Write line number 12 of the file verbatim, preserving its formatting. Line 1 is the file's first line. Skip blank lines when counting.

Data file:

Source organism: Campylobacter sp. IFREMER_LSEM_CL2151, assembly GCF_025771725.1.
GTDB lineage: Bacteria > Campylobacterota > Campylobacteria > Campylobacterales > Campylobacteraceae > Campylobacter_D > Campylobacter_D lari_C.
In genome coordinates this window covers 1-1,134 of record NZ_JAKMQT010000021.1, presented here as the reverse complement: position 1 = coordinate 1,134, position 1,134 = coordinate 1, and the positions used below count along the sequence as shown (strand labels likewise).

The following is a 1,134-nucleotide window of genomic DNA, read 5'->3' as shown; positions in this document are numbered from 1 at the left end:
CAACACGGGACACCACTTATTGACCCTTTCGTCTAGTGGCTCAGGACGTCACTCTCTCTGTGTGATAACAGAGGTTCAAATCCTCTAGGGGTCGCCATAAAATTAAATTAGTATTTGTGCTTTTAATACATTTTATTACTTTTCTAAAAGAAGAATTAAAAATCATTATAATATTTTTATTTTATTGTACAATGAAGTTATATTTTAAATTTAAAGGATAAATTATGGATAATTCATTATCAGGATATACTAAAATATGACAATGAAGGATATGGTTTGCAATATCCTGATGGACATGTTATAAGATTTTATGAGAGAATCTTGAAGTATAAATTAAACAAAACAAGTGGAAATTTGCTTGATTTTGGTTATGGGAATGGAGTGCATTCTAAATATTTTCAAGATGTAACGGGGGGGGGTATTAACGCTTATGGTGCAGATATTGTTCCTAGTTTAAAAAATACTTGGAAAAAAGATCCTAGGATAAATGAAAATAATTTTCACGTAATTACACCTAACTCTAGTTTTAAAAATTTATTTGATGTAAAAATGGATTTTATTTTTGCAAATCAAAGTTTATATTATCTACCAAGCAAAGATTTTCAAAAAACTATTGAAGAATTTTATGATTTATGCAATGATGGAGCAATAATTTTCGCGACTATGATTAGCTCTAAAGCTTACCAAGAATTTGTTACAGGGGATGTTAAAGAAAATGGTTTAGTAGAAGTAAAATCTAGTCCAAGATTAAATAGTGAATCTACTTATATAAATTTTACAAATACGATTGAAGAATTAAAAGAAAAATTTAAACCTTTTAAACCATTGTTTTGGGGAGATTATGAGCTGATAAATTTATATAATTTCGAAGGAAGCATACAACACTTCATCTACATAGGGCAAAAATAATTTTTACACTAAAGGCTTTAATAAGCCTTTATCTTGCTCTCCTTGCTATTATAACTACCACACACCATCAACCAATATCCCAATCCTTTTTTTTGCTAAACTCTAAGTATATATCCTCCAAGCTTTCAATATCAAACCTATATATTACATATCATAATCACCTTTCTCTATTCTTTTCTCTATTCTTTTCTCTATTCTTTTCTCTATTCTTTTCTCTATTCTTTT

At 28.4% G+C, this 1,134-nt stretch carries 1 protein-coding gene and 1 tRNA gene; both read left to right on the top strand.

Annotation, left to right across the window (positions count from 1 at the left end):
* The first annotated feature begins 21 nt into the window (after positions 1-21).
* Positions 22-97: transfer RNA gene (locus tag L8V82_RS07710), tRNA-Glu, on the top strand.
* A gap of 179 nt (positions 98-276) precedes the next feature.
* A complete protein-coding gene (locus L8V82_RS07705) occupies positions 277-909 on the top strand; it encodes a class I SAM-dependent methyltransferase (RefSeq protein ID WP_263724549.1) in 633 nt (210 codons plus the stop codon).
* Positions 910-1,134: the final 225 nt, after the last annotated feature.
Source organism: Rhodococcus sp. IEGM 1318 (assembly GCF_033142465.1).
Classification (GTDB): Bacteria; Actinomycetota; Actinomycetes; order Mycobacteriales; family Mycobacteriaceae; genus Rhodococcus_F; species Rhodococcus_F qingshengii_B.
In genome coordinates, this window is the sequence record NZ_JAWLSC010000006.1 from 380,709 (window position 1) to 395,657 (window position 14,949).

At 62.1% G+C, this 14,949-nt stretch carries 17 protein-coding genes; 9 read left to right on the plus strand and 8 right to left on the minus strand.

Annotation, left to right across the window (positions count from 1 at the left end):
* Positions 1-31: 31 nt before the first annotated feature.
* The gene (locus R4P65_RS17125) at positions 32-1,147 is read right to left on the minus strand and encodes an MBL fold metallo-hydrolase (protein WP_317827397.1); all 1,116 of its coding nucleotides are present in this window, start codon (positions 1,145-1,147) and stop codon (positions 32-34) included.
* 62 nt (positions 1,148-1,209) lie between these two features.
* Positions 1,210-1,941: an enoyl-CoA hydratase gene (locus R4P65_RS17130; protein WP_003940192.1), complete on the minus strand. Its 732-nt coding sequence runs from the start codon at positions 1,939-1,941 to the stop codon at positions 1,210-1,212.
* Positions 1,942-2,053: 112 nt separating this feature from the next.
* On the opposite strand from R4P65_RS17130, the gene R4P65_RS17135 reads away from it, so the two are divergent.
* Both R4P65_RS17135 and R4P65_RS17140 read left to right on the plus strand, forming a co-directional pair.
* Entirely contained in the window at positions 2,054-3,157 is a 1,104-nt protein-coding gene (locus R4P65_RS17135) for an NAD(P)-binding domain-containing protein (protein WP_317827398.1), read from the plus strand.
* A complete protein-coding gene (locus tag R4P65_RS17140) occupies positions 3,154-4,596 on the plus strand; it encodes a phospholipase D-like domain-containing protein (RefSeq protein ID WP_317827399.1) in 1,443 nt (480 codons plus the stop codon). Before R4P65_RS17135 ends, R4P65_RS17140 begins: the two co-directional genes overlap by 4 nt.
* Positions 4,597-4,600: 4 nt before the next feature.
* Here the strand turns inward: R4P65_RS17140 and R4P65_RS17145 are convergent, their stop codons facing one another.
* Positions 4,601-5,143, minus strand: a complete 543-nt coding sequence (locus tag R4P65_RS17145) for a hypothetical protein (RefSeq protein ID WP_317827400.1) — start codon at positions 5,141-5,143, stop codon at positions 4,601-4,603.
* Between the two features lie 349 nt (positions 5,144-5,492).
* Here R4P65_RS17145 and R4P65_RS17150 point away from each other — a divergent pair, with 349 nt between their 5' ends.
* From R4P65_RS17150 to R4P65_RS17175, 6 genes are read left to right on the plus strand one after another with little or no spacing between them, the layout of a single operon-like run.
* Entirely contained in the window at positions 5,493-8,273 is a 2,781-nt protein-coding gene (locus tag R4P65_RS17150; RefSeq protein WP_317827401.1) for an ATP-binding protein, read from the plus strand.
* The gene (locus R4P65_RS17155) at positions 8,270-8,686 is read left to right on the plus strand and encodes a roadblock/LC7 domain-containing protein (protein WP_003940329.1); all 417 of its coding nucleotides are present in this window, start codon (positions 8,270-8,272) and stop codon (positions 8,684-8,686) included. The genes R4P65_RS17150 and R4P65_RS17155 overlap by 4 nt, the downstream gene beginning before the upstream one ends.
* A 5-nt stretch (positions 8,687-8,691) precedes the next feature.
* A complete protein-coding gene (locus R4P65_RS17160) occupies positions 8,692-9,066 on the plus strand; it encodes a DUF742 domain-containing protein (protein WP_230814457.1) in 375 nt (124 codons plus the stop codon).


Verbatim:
* Positions 910-1,134: the final 225 nt, after the last annotated feature.